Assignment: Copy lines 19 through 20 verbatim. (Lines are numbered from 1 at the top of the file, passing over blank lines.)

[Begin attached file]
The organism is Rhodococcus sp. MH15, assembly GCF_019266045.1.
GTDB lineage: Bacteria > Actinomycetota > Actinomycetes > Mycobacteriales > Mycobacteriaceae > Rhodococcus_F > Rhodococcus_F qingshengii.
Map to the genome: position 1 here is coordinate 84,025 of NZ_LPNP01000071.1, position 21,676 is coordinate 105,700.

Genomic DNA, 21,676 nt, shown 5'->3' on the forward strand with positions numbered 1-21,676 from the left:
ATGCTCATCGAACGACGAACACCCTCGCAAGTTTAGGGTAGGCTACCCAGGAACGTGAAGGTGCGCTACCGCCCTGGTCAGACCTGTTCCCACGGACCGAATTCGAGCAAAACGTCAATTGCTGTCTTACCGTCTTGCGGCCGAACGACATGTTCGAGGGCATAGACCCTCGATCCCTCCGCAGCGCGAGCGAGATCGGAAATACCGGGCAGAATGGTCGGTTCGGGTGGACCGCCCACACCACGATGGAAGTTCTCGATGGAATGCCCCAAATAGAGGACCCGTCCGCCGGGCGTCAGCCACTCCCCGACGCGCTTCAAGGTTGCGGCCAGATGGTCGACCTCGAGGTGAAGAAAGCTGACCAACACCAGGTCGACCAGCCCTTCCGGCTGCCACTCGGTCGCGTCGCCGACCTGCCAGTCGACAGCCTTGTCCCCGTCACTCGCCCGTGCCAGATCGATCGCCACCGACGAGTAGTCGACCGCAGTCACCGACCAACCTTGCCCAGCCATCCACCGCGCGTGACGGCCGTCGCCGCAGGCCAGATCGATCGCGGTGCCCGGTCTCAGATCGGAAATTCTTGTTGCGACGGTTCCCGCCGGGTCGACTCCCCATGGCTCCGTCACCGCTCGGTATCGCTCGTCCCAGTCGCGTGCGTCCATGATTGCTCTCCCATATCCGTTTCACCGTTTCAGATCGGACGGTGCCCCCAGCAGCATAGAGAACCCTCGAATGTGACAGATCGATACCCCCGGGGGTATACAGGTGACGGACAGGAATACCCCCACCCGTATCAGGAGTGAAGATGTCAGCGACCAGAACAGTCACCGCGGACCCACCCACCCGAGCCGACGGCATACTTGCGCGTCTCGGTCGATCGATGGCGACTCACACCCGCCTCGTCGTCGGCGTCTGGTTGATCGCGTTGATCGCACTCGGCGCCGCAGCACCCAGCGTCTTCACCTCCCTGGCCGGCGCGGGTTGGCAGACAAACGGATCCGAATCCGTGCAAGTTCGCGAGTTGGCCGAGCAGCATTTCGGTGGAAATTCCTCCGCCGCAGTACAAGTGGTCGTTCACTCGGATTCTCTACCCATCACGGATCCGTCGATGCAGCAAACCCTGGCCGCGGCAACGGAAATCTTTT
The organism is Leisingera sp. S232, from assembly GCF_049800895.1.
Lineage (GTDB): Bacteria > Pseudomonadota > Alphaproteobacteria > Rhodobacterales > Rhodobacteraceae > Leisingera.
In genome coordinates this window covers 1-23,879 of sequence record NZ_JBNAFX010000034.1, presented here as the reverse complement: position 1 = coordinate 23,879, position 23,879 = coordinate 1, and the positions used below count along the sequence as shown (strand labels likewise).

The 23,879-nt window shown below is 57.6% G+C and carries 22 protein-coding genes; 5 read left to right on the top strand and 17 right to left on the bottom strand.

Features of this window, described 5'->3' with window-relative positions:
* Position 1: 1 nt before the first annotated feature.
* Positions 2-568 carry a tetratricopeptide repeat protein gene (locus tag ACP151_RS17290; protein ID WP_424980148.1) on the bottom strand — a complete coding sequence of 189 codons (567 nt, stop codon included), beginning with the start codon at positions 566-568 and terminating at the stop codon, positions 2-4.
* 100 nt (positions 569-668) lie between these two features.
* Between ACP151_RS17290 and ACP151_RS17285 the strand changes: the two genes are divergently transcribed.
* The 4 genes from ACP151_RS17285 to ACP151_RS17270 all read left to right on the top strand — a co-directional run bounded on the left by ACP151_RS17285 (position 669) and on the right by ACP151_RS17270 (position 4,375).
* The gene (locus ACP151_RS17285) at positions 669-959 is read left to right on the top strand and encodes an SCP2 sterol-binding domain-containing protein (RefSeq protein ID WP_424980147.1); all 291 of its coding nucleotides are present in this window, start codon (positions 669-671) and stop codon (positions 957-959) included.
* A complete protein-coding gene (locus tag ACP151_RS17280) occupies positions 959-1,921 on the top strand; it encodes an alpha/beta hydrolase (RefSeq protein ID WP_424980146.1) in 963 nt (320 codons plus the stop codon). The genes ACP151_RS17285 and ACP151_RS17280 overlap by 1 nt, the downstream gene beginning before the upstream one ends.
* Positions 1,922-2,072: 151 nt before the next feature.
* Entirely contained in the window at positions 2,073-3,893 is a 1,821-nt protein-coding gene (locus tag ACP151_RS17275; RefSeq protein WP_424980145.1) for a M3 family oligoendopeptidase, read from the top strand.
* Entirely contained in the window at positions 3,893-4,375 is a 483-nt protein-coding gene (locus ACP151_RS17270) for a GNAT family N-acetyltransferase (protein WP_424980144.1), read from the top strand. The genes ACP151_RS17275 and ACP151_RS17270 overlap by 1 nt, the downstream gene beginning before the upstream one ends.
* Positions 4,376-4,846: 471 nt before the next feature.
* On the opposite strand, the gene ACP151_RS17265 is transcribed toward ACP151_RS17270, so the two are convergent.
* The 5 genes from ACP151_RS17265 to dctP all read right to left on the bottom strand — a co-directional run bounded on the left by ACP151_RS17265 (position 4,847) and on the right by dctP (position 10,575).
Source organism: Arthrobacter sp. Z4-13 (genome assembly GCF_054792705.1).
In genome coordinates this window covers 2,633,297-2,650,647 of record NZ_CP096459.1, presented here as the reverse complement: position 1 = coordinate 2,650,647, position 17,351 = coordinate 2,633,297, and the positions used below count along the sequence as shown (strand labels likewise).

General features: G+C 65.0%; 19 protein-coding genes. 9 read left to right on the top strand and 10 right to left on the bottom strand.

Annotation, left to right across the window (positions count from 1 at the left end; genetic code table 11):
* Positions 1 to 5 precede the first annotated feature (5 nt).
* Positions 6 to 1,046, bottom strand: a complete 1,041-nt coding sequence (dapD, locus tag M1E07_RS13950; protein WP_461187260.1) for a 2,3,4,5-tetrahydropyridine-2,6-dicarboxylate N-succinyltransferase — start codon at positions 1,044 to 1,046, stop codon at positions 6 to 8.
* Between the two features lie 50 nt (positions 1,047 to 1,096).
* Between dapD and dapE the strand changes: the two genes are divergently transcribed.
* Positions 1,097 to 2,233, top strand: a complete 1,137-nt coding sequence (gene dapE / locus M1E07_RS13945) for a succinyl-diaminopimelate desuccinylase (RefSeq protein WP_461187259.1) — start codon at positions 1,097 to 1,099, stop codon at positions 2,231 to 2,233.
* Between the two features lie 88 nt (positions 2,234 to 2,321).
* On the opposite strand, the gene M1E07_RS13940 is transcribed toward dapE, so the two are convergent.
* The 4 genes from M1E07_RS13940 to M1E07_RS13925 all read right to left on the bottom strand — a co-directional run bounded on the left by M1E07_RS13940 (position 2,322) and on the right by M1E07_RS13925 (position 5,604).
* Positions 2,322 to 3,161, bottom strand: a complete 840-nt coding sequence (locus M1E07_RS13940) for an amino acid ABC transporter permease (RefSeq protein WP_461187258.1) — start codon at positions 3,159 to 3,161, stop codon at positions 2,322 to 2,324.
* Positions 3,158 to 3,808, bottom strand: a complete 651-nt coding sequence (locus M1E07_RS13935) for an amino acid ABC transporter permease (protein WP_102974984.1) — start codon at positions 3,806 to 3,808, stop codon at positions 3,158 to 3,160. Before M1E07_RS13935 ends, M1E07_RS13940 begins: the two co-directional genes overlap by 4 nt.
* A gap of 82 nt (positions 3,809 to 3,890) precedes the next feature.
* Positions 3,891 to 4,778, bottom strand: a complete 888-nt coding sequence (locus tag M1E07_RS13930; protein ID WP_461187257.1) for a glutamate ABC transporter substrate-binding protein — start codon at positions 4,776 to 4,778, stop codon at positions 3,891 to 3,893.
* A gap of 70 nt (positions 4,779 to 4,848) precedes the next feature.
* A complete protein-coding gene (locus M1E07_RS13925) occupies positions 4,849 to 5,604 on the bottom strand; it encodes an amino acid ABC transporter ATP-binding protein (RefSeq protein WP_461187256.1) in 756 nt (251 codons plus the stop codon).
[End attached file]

* Entirely contained in the window at positions 2,073-3,893 is a 1,821-nt protein-coding gene (locus tag ACP151_RS17275; RefSeq protein WP_424980145.1) for a M3 family oligoendopeptidase, read from the top strand.
* Entirely contained in the window at positions 3,893-4,375 is a 483-nt protein-coding gene (locus ACP151_RS17270) for a GNAT family N-acetyltransferase (protein WP_424980144.1), read from the top strand. The genes ACP151_RS17275 and ACP151_RS17270 overlap by 1 nt, the downstream gene beginning before the upstream one ends.